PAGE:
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Columbus City Schools votes to put levy, bond issue on November ballot

The Columbus Board of Education agreed to place a 4.7 mill permanent improvement levy and a $680 million bond on the November ballot.

COLUMBUS, Ohio — The Columbus Board of Education voted to move forward to place a plan 4.7 mill permanent improvement levy and a $680 million bond on the November ballot.

If it passes, it will build five schools across the district.

According to a press release from the school board, the plans would create the following:  

  • A new high school with the capacity to serve 1,600 students at the current site of Marion-Franklin High School and the former Beery Middle School. 
  • A new high school with the capacity to serve 2,000 students at the current site of Beechcroft High School. 
  • A new middle school with the capacity to serve 1,000 students at the current site of Mifflin Middle School. 
  • A new elementary school with the capacity to serve 600 students at the current site of Winterset Elementary School.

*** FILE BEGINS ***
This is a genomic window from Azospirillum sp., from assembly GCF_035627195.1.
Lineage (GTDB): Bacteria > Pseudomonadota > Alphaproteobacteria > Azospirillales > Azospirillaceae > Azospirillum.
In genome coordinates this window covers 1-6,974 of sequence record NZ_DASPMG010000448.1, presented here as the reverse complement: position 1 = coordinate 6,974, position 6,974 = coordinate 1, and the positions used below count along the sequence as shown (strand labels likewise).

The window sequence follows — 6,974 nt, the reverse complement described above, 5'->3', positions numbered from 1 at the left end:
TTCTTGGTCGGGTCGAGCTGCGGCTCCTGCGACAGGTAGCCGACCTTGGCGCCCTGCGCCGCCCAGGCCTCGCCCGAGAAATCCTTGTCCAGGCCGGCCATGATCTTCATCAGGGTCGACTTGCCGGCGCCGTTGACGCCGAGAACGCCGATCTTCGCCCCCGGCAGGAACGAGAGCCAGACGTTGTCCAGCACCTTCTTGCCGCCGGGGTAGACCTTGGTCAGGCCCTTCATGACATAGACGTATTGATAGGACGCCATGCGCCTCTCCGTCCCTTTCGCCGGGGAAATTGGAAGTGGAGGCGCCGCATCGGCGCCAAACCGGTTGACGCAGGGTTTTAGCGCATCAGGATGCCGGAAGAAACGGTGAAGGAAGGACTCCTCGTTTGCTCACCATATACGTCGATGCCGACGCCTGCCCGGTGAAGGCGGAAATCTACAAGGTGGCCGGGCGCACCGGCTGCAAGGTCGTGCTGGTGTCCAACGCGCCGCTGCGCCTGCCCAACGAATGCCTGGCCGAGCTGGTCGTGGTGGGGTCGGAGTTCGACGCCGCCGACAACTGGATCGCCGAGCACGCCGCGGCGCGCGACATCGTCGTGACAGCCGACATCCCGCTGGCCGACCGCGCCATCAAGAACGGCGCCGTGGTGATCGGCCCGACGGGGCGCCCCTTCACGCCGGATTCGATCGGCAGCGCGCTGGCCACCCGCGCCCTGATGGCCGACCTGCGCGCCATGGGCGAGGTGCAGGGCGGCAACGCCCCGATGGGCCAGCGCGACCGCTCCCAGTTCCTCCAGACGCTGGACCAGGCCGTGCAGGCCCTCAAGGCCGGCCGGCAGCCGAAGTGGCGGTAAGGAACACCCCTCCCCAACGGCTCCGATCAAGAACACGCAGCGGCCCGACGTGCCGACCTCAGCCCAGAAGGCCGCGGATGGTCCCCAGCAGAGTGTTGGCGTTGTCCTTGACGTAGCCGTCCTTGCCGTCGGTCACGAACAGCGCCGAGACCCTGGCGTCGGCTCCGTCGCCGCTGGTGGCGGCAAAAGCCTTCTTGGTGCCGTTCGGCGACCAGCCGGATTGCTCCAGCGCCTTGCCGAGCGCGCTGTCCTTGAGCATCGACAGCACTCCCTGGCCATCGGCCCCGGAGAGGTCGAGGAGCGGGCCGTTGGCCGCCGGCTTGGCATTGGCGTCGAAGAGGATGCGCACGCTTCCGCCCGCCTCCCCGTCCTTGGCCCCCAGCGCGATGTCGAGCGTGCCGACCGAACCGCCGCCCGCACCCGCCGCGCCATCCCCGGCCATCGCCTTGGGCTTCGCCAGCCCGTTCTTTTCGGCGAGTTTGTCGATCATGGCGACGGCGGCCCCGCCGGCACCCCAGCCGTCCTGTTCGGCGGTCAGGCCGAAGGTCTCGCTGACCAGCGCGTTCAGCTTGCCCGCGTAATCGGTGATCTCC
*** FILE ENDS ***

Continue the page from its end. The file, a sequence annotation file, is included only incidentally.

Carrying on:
• A new elementary school with the capacity to serve 600 students at the current site of Eakin Elementary School. 

10TV spoke with Bill DeMora, a homeowner who lives in the Short North.

"Both of my parents were public school teachers, so I generally support all levies,” he said. "I mean, it's better to learn in new schools (with) technology. You get computers and it's just easier to learn. I think they definitely need new schools throughout the district.”

If the plans are voted on in November, they would require property tax increases for Columbus homeowners like DeMora.

The district said it would be $267 in additional property tax a year based on a $100,000 home. That’s roughly a 13% increase in total property tax.

"Knowing voters the way I do, if you tell them you're going to increase a property tax by 13% it's going to have a tough time passing,” DeMora said.

During the meeting, President of the Board Jennifer Adai said this could give children what they need to succeed.

"This process is about building communities of learning that effectuate the portrait that allows our students to be portrait ready, to have rigorous education and opportunities, educationally and career-wise,” Adair said.

If voters do approve the ballot issue in November, the Board said design work will begin on the new construction sometime next year.

The first building projects will start in 2024, followed by the first of the new schools opening as soon as the 2025-2026 school year.

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